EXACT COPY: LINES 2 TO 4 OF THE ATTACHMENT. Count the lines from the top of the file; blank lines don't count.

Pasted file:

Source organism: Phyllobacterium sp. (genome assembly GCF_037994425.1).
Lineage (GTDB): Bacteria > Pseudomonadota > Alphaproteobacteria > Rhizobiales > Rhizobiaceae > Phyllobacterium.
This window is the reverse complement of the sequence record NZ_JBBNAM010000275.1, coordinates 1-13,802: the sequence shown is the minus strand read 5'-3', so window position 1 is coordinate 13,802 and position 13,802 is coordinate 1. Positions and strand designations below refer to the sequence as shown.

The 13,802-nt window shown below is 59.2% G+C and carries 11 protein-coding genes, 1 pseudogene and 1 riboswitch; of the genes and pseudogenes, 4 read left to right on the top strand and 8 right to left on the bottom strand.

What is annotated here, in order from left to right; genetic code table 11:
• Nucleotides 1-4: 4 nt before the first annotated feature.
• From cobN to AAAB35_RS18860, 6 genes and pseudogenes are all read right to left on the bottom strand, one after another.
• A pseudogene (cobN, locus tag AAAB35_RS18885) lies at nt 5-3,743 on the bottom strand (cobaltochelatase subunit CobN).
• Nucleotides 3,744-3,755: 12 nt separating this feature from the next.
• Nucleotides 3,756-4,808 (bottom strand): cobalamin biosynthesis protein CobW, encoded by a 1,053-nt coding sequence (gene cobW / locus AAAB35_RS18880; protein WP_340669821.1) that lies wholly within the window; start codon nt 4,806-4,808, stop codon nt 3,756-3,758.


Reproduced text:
Lineage (GTDB): Bacteria > Pseudomonadota > Alphaproteobacteria > Rhizobiales > Rhizobiaceae > Phyllobacterium.
This window is the reverse complement of the sequence record NZ_JBBNAM010000275.1, coordinates 1-13,802: the sequence shown is the minus strand read 5'-3', so window position 1 is coordinate 13,802 and position 13,802 is coordinate 1. Positions and strand designations below refer to the sequence as shown.

The 13,802-nt window shown below is 59.2% G+C and carries 11 protein-coding genes, 1 pseudogene and 1 riboswitch; of the genes and pseudogenes, 4 read left to right on the top strand and 8 right to left on the bottom strand.